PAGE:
OPINION: Legal controls might not be a bad move for advertisers
The ASA’s recent decision about the Tories’ demonic eyes posters shows that self-regulation is not working. Statutory guides are an option, Vanessa Hall-Smith says
The ASA’s recent decision about the Tories’ demonic eyes posters shows
that self-regulation is not working. Statutory guides are an option,
Vanessa Hall-Smith says
During the Napoleonic Wars, mothers had a special warning for wayward
offspring: ‘If you don’t behave, Boney will come and get you.’
The current warning given to the ad industry is in a similiar vein. ‘If
you don’t support self-regulation, Westminster will intervene’ - the
implication being that legal control is the worst thing that could
happen, and will mark the end of advertising as we know it.
Such a view may well suit those with a vested interest in the current
system, but is it justified?
One of the supposed advantages of self-regulation is speed. While the
courts drag their feet in a manner reminiscent of the Court of Chancery
in Bleak House, self-regulation provides an effective system of
Yet the most relevant comparison is with prosecutions by trading
standards officers under the Trade Descriptions Act and these will often
take no longer than the average Advertising Standards Authority
Yes, but we’re flexible and apply the spirit, not just the letter, of
the code, says the ASA. Well, the decision on the ‘demon eyes’ poster
featuring Tony Blair has put paid to that argument.
We had to make the decision we did, says the ASA, because of the wording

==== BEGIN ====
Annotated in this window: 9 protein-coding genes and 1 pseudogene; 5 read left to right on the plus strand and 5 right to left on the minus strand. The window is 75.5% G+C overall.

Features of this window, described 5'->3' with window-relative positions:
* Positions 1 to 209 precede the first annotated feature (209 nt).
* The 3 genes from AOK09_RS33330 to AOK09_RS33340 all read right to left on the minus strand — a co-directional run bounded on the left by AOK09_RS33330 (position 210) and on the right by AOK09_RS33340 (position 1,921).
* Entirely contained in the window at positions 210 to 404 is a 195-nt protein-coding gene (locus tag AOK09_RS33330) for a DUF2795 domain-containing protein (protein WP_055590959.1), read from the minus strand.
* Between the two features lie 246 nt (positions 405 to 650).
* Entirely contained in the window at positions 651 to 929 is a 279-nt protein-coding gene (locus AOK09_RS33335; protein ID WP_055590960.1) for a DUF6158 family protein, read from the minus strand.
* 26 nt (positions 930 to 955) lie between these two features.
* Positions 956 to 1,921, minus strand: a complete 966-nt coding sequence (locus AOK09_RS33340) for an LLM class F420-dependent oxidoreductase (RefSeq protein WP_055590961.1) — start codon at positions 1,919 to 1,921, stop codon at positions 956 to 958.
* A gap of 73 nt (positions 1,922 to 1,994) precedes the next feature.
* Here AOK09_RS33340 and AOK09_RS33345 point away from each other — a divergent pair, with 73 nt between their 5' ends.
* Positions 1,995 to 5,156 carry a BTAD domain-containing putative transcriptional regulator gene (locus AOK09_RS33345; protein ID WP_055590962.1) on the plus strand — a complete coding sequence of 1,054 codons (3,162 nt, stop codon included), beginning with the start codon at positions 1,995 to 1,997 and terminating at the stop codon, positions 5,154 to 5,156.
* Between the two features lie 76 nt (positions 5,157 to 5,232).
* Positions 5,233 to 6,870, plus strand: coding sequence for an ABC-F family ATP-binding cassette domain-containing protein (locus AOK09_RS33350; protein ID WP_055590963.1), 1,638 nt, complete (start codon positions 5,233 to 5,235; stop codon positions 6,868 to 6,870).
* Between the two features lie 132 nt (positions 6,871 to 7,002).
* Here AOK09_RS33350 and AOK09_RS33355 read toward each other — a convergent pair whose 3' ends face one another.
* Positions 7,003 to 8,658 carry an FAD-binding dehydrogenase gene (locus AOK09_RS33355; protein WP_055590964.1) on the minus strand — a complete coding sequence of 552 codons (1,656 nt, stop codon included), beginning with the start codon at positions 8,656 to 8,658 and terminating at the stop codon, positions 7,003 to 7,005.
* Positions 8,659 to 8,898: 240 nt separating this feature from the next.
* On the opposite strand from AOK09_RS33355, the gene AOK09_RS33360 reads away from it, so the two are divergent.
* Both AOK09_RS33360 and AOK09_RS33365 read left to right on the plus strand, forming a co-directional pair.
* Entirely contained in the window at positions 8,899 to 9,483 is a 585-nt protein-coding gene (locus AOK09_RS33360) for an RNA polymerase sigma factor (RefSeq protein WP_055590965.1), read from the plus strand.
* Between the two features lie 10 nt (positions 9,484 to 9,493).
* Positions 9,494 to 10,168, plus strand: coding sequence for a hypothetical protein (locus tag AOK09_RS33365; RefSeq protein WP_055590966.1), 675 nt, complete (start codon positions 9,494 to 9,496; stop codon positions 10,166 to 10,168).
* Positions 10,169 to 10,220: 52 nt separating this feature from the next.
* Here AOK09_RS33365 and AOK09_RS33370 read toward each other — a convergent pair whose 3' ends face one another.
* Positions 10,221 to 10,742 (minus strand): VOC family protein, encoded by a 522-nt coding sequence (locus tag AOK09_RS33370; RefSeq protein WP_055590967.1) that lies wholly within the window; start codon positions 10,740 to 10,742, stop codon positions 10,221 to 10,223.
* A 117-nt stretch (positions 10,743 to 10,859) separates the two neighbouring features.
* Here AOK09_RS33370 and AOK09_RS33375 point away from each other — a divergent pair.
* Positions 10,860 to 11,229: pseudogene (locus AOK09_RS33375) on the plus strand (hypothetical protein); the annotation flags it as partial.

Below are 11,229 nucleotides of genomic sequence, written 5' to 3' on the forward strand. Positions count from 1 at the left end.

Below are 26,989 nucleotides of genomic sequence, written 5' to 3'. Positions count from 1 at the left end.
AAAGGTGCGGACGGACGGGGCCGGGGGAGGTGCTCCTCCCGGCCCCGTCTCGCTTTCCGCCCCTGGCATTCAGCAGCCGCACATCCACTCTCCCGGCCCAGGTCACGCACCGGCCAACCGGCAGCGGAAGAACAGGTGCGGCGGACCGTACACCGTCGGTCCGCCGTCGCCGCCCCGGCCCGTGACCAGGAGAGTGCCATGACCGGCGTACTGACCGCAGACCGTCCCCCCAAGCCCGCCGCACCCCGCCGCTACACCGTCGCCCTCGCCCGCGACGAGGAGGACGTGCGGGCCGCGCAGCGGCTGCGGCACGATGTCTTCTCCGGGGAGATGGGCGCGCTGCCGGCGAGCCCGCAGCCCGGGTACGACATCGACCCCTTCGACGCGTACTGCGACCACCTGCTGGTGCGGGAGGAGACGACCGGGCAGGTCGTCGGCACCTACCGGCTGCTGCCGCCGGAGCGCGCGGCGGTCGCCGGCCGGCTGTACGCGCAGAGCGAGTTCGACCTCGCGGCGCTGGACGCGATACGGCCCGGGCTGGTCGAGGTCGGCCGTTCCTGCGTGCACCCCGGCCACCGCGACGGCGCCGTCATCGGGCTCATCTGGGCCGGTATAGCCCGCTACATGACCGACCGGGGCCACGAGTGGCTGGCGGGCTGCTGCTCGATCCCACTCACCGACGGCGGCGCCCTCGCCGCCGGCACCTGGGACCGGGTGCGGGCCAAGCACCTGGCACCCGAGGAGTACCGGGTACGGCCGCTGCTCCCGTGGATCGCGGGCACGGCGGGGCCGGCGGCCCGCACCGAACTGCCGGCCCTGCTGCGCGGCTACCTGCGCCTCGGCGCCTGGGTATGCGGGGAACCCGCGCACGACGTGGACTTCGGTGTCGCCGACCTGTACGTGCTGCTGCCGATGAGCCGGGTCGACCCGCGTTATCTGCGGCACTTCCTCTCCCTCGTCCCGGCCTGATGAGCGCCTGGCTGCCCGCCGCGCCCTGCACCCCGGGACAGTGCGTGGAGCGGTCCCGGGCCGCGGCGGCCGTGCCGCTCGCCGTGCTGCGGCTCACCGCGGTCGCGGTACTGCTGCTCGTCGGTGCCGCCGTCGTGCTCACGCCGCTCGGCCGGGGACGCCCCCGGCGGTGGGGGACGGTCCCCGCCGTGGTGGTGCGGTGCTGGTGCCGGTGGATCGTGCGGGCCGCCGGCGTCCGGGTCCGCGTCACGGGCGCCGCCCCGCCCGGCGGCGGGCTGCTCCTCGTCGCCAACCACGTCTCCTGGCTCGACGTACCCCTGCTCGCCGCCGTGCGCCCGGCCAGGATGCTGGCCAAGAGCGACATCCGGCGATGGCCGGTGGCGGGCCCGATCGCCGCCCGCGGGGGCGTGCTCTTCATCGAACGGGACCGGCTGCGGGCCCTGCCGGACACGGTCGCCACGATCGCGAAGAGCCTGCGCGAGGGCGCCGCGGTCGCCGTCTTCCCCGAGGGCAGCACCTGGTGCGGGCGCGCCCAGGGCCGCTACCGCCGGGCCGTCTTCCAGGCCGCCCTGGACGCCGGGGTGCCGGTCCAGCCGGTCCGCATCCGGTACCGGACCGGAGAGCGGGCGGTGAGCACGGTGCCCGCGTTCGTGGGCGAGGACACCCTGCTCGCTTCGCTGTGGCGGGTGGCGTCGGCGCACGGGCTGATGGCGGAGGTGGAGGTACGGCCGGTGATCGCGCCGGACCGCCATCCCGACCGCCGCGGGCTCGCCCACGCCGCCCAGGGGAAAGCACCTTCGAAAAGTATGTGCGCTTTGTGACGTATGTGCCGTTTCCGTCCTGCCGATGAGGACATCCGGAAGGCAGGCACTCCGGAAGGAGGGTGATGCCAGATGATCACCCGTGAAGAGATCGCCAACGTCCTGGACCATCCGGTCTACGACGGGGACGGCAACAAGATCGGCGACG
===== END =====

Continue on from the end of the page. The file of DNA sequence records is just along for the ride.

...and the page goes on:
of the code, rather than on the basis of what the Committee of
Advertising Practice intended. So much for applying the spirit of the
The evangelists of self-regulation go on to argue that the system allows
for the reversal of the burden of proof, by imposing an obligation on
advertisers to justify their claims, thereby protecting consumers and
However, there is no reason why such provisions could not be built into
a statutory system of control. In unfair dismissal claims, for example,
the employer has the burden of proving that a dismissal was fair.
When it comes to the investigation of complaints, the ASA’s powers are
limited. It has to rely to a large extent on correspondence and take on
trust a great deal of what it is told, without the benefit of any oral
evidence or argument.
ASA case officers have nothing like the investigative powers of trading
standards officers and the adjudication process takes place behind
closed doors in the absence of representation by the advertiser or
While it is possible to appeal against an ASA ruling, the appeal will
only be considered by the ASA chairman, who will have presided over the
Why doesn’t the ASA have an independent appeals mechanism? The law does.
So too does the Direct Mail Accreditation and Recognition Centre, which
has instituted an independent appeal system under the chairmanship of
the former director general of fair trading, Lord Borrie.
The industry often seems to forget that there are already systems of
advertising control in the fields of TV and radio that have a statutory
basis. Are they more burdensome to the industry than self-regulation?
Does the Independent Television Commission take longer to adjudicate on
complaints than the ASA?
Apart from the particular circumstances of TV as a medium, are the
provisions of the ITC code of advertising standards and practice more
cumbersome than the CAP rules?
The ASA was established in 1962 following criticism, in the Molony
report on consumer protection, that controls on advertising were
Thirty-four years later, the time has come for there to be an informed
debate on what role, if any, the ASA has to play as we approach the
Vanessa Hall-Smith is a solicitor with the law firm, the Simkins
This article was first published on campaignlive.co.uk
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